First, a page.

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ORNL Wins Four FLC Technology Transfer Awards

Four technologies developed at the Department of Energy's Oak Ridge National Laboratory have earned 2018 Excellence in Technology Transfer Awards from the Federal Laboratory Consortium for Technology Transfer (FLC).

Pacific Northwest National Laboratory, OHSU Create Joint Research Co-Laboratory to Advance Precision Medicine

News Release PORTLAND, Ore. -- Pacific Northwest National Laboratory and OHSU today announced a joint collaboration to improve patient care by focusing research on highly complex sets of biomedical data, and the tools to interpret them.The OHSU-PNNL Precision Medicine Innovation Co-Laboratory, called PMedIC, will provide a comprehensive ecosystem for scientists to utilize integrated 'omics, data science and imaging technologies in their research in order to advance precision medicine -- an approach to disease treatment that takes into account individual variability in genes, environment and lifestyle for each person.

The Mysteries of Plasma and Solar Eruptions Earn PPPL Graduate an Astrophysics Prize

Article describes dissertation award for graduate of Princeton University Department of Astrophysical Sciences.

45-Year-Old Telescope Gets a Makeover to Demystify Dark Energy

Forty-five years ago this month, a telescope tucked inside a 14-story, 500-ton dome atop a mile-high peak in Arizona took in the night sky for the first time and recorded its observations on glass photographic plates. Today, the dome closes on the previous science chapters of the 4-meter Nicholas U. Mayall Telescope and starts preparing for its new role in creating the largest 3-D map of the universe. This map could help determine why the universe is expanding at faster and faster rates, driven by an unknown force called dark energy.

MSU Uses $3 Million NASA Grant to Find Better Ways to Regulate Dams

Michigan State University researchers, equipped with $3 million from NASA, will investigate innovative methods to improve dams so that they are less harmful to people and the environment.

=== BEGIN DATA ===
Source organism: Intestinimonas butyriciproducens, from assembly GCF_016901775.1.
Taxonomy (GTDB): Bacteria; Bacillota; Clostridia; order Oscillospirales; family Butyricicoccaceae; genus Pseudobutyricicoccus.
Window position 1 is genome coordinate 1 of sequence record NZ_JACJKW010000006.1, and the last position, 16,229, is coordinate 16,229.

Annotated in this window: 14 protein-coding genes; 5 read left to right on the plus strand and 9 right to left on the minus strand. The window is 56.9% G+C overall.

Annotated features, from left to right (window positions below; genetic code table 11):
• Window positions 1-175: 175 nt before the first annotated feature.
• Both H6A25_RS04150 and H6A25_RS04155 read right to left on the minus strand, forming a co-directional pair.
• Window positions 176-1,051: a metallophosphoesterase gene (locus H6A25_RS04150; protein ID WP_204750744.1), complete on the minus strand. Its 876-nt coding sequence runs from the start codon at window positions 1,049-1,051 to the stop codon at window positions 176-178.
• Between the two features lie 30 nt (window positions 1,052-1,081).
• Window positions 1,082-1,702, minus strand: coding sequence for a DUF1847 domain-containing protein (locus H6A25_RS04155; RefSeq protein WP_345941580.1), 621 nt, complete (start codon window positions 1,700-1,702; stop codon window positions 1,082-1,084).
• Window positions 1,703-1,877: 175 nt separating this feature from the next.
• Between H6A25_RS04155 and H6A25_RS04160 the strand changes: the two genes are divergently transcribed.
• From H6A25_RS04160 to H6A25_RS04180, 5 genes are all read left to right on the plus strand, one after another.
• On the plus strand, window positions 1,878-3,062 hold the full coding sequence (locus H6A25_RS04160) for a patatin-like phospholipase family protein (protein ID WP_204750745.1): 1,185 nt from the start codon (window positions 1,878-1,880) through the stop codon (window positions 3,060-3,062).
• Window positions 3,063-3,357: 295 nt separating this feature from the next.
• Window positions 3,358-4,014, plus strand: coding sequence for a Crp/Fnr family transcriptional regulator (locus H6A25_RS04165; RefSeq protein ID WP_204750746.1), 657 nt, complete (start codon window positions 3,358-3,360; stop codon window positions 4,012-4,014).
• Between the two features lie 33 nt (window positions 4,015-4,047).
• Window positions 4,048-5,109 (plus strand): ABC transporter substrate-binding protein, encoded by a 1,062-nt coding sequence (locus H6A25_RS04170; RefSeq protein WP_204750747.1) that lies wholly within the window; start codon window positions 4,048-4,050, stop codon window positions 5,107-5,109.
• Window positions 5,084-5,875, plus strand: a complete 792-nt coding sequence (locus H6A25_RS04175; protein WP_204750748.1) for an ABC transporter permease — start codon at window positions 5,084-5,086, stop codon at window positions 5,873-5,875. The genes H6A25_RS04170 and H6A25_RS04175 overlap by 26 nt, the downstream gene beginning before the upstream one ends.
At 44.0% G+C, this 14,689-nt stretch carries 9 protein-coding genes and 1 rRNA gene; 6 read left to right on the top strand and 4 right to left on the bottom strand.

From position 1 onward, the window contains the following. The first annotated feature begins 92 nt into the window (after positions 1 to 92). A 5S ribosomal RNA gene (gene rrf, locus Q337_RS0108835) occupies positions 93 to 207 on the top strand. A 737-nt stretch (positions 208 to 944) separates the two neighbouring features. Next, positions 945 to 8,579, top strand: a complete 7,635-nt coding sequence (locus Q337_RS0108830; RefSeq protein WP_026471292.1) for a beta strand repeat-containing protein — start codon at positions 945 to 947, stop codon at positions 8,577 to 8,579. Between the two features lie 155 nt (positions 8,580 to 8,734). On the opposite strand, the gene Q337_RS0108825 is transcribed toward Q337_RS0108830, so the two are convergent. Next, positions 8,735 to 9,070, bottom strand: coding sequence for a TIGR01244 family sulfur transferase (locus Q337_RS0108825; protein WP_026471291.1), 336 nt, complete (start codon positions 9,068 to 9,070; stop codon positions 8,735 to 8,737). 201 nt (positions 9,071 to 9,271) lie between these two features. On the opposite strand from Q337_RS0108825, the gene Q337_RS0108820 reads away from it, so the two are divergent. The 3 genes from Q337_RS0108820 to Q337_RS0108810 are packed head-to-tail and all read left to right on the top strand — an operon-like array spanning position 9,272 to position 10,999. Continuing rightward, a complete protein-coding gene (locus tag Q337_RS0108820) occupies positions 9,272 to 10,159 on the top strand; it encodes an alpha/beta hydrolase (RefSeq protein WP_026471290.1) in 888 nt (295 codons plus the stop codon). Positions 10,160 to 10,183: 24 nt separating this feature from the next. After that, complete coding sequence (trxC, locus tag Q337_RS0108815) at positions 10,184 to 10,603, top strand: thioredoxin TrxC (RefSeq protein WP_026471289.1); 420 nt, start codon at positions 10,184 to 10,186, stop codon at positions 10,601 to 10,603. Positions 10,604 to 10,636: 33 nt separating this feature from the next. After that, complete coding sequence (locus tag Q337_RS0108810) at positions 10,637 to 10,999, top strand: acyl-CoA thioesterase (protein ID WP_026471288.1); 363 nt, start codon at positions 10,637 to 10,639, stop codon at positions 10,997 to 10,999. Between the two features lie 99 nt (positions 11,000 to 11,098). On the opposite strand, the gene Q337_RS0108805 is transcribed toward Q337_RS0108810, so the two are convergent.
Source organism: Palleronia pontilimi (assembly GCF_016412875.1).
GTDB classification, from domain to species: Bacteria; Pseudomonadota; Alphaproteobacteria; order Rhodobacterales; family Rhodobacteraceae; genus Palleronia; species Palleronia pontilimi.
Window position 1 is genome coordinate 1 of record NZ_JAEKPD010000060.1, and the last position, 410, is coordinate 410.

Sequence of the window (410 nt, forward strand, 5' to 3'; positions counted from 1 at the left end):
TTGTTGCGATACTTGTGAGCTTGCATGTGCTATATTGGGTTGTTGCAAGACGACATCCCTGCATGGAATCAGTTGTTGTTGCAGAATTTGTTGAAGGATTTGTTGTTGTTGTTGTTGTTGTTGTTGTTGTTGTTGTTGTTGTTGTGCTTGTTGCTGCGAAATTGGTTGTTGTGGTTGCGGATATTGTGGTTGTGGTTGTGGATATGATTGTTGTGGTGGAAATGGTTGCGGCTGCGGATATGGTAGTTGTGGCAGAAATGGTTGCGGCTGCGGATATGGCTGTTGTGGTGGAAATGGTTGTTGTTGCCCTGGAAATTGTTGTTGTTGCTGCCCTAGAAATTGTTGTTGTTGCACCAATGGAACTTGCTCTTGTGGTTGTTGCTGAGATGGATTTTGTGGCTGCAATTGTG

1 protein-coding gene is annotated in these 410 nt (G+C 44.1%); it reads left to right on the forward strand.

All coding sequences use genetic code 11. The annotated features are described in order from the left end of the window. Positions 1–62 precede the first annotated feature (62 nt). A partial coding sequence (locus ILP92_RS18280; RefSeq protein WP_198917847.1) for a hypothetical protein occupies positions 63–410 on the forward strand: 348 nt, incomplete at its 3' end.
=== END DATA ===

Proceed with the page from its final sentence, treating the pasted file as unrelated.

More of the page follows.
Harker School Wins Second Consecutive SLAC Regional DOE Science Bowl

Twenty-four teams from 16 Bay Area high schools faced off Feb. 3 in the SLAC Regional DOE Science Bowl, a series of fast-paced question-and-answer matches that test knowledge in biology, chemistry, physics, earth and space sciences, energy and math. The competition is hosted annually by the Department of Energy's SLAC National Accelerator Laboratory.

David Asner Named Deputy Associate Laboratory Director and Head of the Instrumentation Division in Brookhaven Lab's Nuclear and Particle Physics Directorate

A particle physicist with extensive leadership and management experience, Asner will help expand a portfolio of physics programs and oversee instrumentation research and development.

UIC to Provide Energy-Saving 'Kits' with $3.1m in Funding From ComEd

The University of Illinois at Chicago's Energy Resources Center has received funding from ComEd to provide energy-efficient LED light bulbs, advanced power strips, and educational material to income-qualified participants in northern Illinois.As part of a $3.1 million year-long investment, the utility company will fund the Low Income Kit Energy (LIKE) program, allowing engineers at UIC's Energy Resources Center to provide energy-saving kits to 35,000 eligible individuals and/or families.

DOE's HPC4Manufacturing Program Seeks Industry Proposals

The Department of Energy (DOE) on Feb. 1 announced up to $3 million will be made available to U.S. manufacturers for public/private projects aimed at applying high performance computing to industry challenges for the advancement of energy innovation.

Elke-Caroline Aschenauer Awarded Prestigious Humboldt Research Award

UPTON, NY -- Elke-Caroline Aschenauer, a senior physicist at the U.S. Department of Energy's Brookhaven National Laboratory, has been awarded a Humboldt Research Award for her contributions to the field of experimental nuclear physics. This prestigious international award--issued by the Alexander von Humboldt Foundation in Bonn, Germany--comes with a prize of EUR60,000 (more than $70,000 U.


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Sunlight Stimulates Microbial Respiration of Carbon in Surface Waters

This research offers new information to understand the role of microorganisms in elemental cycling in the Arctic.

Defects and Surface Reactions Boost Batteries

Defect-enhanced transport and complex phase growth are changing design rules for lithium-ion batteries.

Remembering Really Fast

Colossal magnetoresistance at terahertz frequencies in thin composites boosts novel memory devices operated at extremely high speed.

Tuning Quantum Light Sources

First known material capable of emitting single photons at room temperature and telecom wavelengths.

Working Night and Day

Day-night changes in light and temperature power a low-cost material assembly that mimics biological self-copying.

A Nanowire Array to Screen Drugs for Neurodegenerative Diseases

Engineers develop wires that penetrate neurons and measure their activity

Squeezing Into the Best Shape

Gel uses nanoparticles for on-demand control of droplet shapes, of interest for energy storage and catalysis.

Forcing the Hand of Elusive Electrons

Current generated when light hits a material reveals electrons behaving like an elusive particle.

Single Atoms in Nano-Cages

Tiny cages can trap and release inert argon gas atoms, allowing their further study and providing a new way to capture rare gases.

Unwavering Juggler with Three Extra Electrons

Simulations discovered the first molecule with three extra electrons and extraordinary stability.